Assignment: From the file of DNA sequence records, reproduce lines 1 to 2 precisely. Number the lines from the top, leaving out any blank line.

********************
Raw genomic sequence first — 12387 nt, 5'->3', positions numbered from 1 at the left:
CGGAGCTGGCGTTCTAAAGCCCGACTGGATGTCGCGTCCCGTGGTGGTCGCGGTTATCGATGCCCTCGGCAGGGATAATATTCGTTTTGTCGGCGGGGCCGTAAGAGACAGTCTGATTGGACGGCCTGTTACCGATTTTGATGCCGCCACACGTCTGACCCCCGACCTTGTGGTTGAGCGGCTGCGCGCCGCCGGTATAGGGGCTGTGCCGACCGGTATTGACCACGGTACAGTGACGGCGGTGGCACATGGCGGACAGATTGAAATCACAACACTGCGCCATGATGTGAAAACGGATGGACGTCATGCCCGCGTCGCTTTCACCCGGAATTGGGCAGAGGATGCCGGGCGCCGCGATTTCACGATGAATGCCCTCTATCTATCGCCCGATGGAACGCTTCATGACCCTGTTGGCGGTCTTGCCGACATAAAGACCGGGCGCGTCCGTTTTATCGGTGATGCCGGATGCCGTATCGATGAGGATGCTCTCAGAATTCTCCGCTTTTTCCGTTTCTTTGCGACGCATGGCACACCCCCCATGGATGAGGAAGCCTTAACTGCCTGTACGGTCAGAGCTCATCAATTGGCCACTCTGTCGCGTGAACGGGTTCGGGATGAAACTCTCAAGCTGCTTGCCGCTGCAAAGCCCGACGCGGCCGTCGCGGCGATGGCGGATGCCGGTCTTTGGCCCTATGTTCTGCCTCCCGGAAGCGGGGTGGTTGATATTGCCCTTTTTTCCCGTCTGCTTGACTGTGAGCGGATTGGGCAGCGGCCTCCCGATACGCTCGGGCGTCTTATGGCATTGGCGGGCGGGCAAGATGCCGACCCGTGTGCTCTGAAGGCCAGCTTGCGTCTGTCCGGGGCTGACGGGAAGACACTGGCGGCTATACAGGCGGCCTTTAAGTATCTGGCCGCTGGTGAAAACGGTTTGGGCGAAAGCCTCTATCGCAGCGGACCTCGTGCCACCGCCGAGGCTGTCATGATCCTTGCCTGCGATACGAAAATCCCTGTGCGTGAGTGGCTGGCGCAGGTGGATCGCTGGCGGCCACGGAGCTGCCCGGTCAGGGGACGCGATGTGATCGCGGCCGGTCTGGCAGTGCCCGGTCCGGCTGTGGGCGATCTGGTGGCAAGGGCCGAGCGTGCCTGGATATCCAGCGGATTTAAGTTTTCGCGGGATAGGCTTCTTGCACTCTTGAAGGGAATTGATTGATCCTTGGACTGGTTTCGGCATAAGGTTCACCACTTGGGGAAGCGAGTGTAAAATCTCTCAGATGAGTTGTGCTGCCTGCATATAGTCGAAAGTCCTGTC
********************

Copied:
Raw genomic sequence first — 12387 nt, 5'->3', positions numbered from 1 at the left:
CGGAGCTGGCGTTCTAAAGCCCGACTGGATGTCGCGTCCCGTGGTGGTCGCGGTTATCGATGCCCTCGGCAGGGATAATATTCGTTTTGTCGGCGGGGCCGTAAGAGACAGTCTGATTGGACGGCCTGTTACCGATTTTGATGCCGCCACACGTCTGACCCCCGACCTTGTGGTTGAGCGGCTGCGCGCCGCCGGTATAGGGGCTGTGCCGACCGGTATTGACCACGGTACAGTGACGGCGGTGGCACATGGCGGACAGATTGAAATCACAACACTGCGCCATGATGTGAAAACGGATGGACGTCATGCCCGCGTCGCTTTCACCCGGAATTGGGCAGAGGATGCCGGGCGCCGCGATTTCACGATGAATGCCCTCTATCTATCGCCCGATGGAACGCTTCATGACCCTGTTGGCGGTCTTGCCGACATAAAGACCGGGCGCGTCCGTTTTATCGGTGATGCCGGATGCCGTATCGATGAGGATGCTCTCAGAATTCTCCGCTTTTTCCGTTTCTTTGCGACGCATGGCACACCCCCCATGGATGAGGAAGCCTTAACTGCCTGTACGGTCAGAGCTCATCAATTGGCCACTCTGTCGCGTGAACGGGTTCGGGATGAAACTCTCAAGCTGCTTGCCGCTGCAAAGCCCGACGCGGCCGTCGCGGCGATGGCGGATGCCGGTCTTTGGCCCTATGTTCTGCCTCCCGGAAGCGGGGTGGTTGATATTGCCCTTTTTTCCCGTCTGCTTGACTGTGAGCGGATTGGGCAGCGGCCTCCCGATACGCTCGGGCGTCTTATGGCATTGGCGGGCGGGCAAGATGCCGACCCGTGTGCTCTGAAGGCCAGCTTGCGTCTGTCCGGGGCTGACGGGAAGACACTGGCGGCTATACAGGCGGCCTTTAAGTATCTGGCCGCTGGTGAAAACGGTTTGGGCGAAAGCCTCTATCGCAGCGGACCTCGTGCCACCGCCGAGGCTGTCATGATCCTTGCCTGCGATACGAAAATCCCTGTGCGTGAGTGGCTGGCGCAGGTGGATCGCTGGCGGCCACGGAGCTGCCCGGTCAGGGGACGCGATGTGATCGCGGCCGGTCTGGCAGTGCCCGGTCCGGCTGTGGGCGATCTGGTGGCAAGGGCCGAGCGTGCCTGGATATCCAGCGGATTTAAGTTTTCGCGGGATAGGCTTCTTGCACTCTTGAAGGGAATTGATTGATCCTTGGACTGGTTTCGGCATAAGGTTCACCACTTGGGGAAGCGAGTGTAAAATCTCTCAGATGAGTTGTGCTGCCTGCATATAGTCGAAAGTCCTGTC